Montgomery v. Commonwealth of Kentucky
MEMORANDUM AND OPINION by Chief Judge Thomas B. Russell on 06/08/2009; order of dismissal to enter. cc: plaintiff (CSD)
UNITED STATES DISTRICT COURT WESTERN DISTRICT OF KENTUCKY AT LOUISVILLE ROBERT L. MONTGOMERY v. COMMONWEALTH OF KENTUCKY et al. MEMORANDUM OPINION Unrepresented by counsel, the plaintiff, Robert L. Montgomery, filed a complaint against the Commonwealth of Kentucky and the state guardianship office. Because the plaintiff is proceeding without payment of fees, the Court must undertake a preliminary review of the plaintiff's complaint. See McGore v. Wrigglesworth, 114 F.3d 601, 608 (6th Cir. 1997). The plaintiff's complaint alleges that the Guardianship Office of the State stole his house and his mother's house by not paying her homeowner's insurance when they were supposed to be "paying her bills with her check." He states that it was his house too and that he wants something done to the State. As relief he wants to have his mother "get out of the prison they have her in[;] she has done nothing wrong." He also asks for restitution for her and her family. I. ANALYSIS This Court must review the instant action. See 28 U.S.C. § 1915(e)(2); McGore v. Wrigglesworth, 114 F.3d at 604-05. Upon review, this Court must dismiss a case at any time if the Court determines that the action is "frivolous or malicious," fails to state a claim upon which relief may be granted, or seeks monetary relief from a defendant who is immune from such relief. 28 U.S.C. § 1915(e)(2)(B). A claim is legally frivolous when it lacks an arguable basis either in law or in fact. Neitzke v. Williams, 490 U.S. 319, 325 (1989). The court may, therefore, dismiss a claim as frivolous where it is based on an indisputably meritless legal theory or where PLAINTIFF CIVIL ACTION NO. 3:08-CV-439-R DEFENDANTS
the factual contentions are clearly baseless. Id. at 327. When determining whether a plaintiff has stated a claim upon which relief can be granted, the court must construe the complaint in a light most favorable to the plaintiff and accept all of the factual allegations as true. Prater v. City of Burnside, Ky., 289 F.3d 417, 424 (6th Cir. 2002). A complaint, or portion thereof, should be dismissed for failure to state a claim upon which relief may be granted "only if it appears beyond a doubt that the plaintiff can prove no set of facts in support of his claim that would entitle him to relief." Brown v. Bargery, 207 F.3d 863, 867 (6th Cir. 2000). While a reviewing court must liberally construe pro se pleadings, Boag v. MacDougall, 454 U.S. 364, 365 (1982) (per curiam), to avoid dismissal, a complaint must include "enough facts to state a claim to relief that is plausible on its face." Bell Atlantic Corp. v. Twombly, 550 U.S. 544, 570 (2007). The Court lacks subject matter jurisdiction over the plaintiff's claims against the Commonwealth of Kentucky and the state guardianship office because the Eleventh Amendment to the U.S. Constitution specifically prohibits federal courts from entertaining suits brought directly against the states or its agencies. Puerto Rico Aqueduct & Sewer Auth. v. Metcalf & Eddy, Inc., 506 U.S. 139, 687-88 (1993) ("Absent waiver, neither a State nor agencies acting under its control may be subject to suit in federal court." (internal quotation marks and citation omitted)); Daleure v. Kentucky, 119 F. Supp. 2d 683, 687 (W.D. Ky. 2000) ("The Eleventh Amendment protects the Kentucky state government and the Kentucky Department of Corrections from suit."). The Eleventh Amendment provides: "The Judicial power of the United States shall not be construed to extend to any suit in law or equity, commenced or prosecuted against one of the United States by Citizens of another State, or by Citizens or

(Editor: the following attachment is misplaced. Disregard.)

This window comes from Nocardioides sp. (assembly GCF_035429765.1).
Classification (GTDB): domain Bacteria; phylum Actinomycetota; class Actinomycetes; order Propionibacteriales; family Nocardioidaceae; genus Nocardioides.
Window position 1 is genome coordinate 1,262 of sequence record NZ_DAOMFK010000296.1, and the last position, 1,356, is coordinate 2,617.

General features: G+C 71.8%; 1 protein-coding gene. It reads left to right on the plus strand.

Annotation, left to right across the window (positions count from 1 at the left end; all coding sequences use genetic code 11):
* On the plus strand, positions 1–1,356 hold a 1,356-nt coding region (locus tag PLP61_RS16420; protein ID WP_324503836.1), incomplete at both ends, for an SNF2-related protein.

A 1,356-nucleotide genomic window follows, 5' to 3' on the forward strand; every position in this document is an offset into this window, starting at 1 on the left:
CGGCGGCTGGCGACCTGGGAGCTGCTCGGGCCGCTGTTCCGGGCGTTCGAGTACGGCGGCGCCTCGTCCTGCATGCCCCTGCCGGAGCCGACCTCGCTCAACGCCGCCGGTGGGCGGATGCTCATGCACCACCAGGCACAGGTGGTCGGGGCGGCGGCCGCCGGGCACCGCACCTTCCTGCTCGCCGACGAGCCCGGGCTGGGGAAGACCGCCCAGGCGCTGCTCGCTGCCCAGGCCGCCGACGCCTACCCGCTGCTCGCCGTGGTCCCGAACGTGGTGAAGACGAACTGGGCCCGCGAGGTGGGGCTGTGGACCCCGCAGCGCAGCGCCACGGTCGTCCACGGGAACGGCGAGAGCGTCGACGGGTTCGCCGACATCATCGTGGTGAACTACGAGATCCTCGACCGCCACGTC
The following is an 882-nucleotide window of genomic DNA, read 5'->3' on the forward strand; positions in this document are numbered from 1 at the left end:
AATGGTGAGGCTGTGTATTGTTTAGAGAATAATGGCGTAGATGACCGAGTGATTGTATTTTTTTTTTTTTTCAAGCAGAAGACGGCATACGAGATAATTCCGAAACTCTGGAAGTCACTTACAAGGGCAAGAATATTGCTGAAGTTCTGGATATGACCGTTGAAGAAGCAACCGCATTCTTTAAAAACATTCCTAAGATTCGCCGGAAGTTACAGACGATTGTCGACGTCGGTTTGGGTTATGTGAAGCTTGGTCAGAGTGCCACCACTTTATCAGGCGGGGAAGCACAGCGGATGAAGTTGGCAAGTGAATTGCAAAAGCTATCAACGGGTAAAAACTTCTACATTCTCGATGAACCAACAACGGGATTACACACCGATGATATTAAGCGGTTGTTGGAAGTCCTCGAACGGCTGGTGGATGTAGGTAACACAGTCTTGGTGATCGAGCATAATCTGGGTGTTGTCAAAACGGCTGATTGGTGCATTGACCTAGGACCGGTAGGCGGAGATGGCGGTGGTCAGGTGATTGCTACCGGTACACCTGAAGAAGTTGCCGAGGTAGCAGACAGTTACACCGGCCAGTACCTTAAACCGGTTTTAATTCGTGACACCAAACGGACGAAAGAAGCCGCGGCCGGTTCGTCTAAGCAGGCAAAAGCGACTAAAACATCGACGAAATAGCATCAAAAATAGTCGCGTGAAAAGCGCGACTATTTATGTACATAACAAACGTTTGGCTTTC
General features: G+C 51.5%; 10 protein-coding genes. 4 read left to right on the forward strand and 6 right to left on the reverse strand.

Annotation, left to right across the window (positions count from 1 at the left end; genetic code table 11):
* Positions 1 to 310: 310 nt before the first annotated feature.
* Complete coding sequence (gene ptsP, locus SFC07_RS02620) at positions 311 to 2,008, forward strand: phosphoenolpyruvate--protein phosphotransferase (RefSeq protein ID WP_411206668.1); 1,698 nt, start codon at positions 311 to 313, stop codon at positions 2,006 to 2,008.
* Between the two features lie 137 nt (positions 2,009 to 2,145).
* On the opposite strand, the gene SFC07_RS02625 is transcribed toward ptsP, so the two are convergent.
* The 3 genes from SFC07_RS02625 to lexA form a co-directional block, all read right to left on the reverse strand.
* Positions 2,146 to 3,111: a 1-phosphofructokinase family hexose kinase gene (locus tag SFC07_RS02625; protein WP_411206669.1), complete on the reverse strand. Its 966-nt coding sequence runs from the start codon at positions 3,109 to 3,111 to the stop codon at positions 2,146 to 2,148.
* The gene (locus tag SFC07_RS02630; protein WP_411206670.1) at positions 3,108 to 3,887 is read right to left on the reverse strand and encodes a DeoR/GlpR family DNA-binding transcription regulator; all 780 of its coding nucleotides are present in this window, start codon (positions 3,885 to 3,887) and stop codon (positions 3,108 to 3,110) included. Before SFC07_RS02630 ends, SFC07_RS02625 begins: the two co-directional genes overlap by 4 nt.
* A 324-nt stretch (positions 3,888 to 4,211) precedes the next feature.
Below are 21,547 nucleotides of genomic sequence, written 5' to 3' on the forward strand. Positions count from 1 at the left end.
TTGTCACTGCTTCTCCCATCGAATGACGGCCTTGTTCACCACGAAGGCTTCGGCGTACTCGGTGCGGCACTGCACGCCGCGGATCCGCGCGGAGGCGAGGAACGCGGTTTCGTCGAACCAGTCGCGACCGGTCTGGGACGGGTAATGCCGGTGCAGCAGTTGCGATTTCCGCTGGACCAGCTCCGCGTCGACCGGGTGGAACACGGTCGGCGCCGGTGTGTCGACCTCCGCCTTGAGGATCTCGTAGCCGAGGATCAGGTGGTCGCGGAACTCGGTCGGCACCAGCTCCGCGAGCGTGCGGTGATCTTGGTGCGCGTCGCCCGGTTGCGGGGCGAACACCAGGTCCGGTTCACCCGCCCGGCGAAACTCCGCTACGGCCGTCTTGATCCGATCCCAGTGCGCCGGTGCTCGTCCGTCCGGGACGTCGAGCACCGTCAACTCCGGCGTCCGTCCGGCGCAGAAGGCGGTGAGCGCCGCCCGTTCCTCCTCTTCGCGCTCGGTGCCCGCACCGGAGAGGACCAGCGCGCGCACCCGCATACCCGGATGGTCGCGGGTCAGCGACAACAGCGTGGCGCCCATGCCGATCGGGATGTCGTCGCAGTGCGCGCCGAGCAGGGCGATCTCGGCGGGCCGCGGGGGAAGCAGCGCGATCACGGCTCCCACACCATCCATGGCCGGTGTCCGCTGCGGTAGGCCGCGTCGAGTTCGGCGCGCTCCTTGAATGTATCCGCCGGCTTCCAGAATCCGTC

Subjects of any Foreign State." U.S. CONST., amend. XI. Although the Eleventh Amendment does not address the situation where a state's own citizen initiates suit against it, case law has interpreted the amendment in such a way as to foreclose that possibility. Barton v. Summers, 293 F.3d 944, 948 (6th Cir. 2002) (citing Hans v. Louisiana, 134 U.S. 1 (1890)). The Sixth Circuit has opined that "[a] state is sovereign within the structure of the federal system, and `it is inherent in the nature of sovereignty not to be amenable to the suit of an individual without its consent.'" Id. (quoting Seminole Tribe of Fla. v. Florida, 517 U.S. 44, 54 (1996)). There are essentially three exceptions to the rule cited above: (1) when the state consents to suit; (2) when Congress has abrogated a state's sovereign immunity; and (3) when under the fiction created by Ex Parte Young, 209 U.S. 123 (1908), a litigant seeks injunctive or prospective relief from a state officer in order to prevent future constitutional violations. See Barton, 293 F.3d at 948. None of these exceptions exist in this case. II. CONCLUSION For the foregoing reasons, the Court will, by separate order, dismiss the plaintiff's complaint. Date:
June 8, 2009
cc: Plaintiff, pro se 4413.009
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